A region with beauty and brawn.
In 1994, the North American Free Trade Agreement (NAFTA), designed to encourage trade among the United States, Canada and Mexico by eliminating tariffs and lifting many restrictions on various categories of trade goods, went into effect. Sonora capitalized on the opportunity by building many maquiladoras (assembly plants) for the production of goods that support such companies as Ford and Sara Lee. Others make electrical appliances, computer circuits and vacuum cleaners for foreign and domestic markets.
This is followed by manufacturing at 18 percent, finance and insurance at 15 percent, agriculture and livestock at 15 percent, transportation and communications at 9 percent, construction at 3 percent and mining at 2 percent. Because its economy relies mostly on cattle ranching and agriculture, Sonora has vast stretches of unpopulated desert areas.
Sonora’s education system, one of the most respected in Mexico, includes Universidad de Sonora, Universidad La Salle, Universidad del Noreste and Instituto Tecnologico de Sonora.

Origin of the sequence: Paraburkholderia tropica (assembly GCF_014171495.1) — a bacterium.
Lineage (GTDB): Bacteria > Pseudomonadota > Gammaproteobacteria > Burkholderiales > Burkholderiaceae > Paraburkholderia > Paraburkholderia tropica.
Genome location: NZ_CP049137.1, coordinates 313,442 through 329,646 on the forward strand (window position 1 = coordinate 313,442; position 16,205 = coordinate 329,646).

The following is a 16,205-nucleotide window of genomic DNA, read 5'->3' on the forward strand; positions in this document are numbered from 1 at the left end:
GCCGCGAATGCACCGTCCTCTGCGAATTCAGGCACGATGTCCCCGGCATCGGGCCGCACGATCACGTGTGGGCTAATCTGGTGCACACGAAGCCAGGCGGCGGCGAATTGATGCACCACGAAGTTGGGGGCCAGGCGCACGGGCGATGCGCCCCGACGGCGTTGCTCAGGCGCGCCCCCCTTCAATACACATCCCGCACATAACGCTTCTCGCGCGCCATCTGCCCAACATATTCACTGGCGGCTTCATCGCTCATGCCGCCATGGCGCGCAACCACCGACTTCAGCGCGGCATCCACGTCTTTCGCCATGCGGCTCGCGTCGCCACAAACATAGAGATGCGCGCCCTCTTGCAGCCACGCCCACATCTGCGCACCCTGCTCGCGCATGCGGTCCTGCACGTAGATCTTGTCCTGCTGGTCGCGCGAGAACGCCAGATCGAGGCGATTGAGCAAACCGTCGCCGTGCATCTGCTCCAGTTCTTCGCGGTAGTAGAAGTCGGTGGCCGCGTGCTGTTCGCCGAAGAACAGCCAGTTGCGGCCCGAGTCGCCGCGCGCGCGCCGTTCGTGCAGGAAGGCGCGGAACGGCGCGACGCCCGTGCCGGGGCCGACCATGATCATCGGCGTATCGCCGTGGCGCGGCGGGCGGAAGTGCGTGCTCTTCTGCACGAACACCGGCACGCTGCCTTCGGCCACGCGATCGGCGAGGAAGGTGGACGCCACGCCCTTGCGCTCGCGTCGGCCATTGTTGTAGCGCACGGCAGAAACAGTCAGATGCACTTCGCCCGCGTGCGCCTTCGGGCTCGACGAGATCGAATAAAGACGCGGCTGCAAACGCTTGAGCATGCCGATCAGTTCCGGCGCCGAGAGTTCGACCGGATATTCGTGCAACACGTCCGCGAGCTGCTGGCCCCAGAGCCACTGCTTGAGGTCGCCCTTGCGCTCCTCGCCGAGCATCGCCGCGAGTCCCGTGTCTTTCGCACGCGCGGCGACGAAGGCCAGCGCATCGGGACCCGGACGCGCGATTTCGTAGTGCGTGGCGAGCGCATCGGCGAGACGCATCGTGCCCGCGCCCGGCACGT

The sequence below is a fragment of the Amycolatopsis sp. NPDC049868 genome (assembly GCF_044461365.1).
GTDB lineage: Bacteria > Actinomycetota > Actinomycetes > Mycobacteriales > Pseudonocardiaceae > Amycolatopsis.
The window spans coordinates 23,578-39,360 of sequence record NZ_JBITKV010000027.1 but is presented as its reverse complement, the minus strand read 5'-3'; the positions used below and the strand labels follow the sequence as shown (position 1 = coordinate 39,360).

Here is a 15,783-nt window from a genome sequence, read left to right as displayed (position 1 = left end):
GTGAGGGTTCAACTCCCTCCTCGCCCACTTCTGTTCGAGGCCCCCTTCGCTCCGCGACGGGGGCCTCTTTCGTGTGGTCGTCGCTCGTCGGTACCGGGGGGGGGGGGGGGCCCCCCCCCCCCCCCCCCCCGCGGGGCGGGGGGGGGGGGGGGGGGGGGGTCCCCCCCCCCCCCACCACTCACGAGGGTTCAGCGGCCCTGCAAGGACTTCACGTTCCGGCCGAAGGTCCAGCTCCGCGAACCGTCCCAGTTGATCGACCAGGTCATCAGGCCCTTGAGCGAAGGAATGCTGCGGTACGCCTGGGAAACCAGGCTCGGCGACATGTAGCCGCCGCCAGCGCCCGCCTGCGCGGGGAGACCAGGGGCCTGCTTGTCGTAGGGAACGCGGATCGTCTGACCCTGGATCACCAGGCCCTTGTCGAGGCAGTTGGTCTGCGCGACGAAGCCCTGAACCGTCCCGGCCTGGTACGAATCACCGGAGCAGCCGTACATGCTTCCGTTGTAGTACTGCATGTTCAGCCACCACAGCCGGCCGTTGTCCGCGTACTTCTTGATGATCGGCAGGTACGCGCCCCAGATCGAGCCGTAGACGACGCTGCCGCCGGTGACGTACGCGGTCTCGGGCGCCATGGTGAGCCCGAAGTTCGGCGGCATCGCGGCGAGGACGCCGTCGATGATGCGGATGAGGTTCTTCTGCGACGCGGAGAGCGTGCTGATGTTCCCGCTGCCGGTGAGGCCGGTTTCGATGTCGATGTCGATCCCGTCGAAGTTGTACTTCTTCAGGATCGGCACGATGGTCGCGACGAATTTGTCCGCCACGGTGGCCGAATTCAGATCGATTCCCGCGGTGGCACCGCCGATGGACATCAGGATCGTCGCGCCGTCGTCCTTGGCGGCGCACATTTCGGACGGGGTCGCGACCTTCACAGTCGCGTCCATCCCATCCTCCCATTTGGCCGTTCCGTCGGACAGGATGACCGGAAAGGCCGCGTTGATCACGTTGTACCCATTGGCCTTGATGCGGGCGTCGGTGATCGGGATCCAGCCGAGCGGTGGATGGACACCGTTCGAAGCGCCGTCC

Sonora’s extensive tourism industry targets mostly Americans living in California, New Mexico and Arizona but also caters to Mexican nationals. Ecotourism and adventure tourism is strongly promoted in Sonora. Among the more popular activities are mountain biking, horseback riding, scuba diving, fishing and camping.
Major Cities (population): Hermosillo (701,838) Ciudad Obregon (357,800) Nogales (193,517) San Luis Rio Colorado (157,076) Navajoa (144,598)
Size/Area: 70,290 square miles
Population: 2,394,861 (2005 Census)
Year of statehood: 1830